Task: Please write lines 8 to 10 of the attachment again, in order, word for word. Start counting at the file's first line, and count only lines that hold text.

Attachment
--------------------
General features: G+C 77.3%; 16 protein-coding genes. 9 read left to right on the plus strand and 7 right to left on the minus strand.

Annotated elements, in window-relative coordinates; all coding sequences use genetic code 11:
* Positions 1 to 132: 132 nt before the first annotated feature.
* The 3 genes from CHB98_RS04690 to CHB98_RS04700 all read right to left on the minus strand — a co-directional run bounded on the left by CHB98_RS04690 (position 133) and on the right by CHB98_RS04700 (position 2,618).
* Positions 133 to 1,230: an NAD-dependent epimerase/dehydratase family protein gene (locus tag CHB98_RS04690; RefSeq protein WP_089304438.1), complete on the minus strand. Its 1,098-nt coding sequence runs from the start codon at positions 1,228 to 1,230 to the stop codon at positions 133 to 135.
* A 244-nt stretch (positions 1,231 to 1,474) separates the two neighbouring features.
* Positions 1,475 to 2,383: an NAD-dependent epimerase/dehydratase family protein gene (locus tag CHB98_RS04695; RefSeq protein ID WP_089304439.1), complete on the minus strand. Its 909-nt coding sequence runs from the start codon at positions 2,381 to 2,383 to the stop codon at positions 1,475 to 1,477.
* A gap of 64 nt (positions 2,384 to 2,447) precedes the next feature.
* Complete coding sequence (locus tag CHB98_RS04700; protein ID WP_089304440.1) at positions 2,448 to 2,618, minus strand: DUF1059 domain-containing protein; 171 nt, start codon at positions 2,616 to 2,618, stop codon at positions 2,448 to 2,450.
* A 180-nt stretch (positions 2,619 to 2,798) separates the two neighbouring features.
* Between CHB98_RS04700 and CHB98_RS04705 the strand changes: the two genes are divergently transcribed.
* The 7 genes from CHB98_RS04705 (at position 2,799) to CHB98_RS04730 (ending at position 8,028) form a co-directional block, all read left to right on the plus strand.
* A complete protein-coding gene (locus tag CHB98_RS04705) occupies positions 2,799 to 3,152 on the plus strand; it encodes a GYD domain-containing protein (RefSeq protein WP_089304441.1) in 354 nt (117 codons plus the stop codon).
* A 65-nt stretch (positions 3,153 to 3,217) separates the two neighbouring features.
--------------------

* A gap of 64 nt (positions 2,384 to 2,447) precedes the next feature.
* Complete coding sequence (locus tag CHB98_RS04700; protein ID WP_089304440.1) at positions 2,448 to 2,618, minus strand: DUF1059 domain-containing protein; 171 nt, start codon at positions 2,616 to 2,618, stop codon at positions 2,448 to 2,450.
* A 180-nt stretch (positions 2,619 to 2,798) separates the two neighbouring features.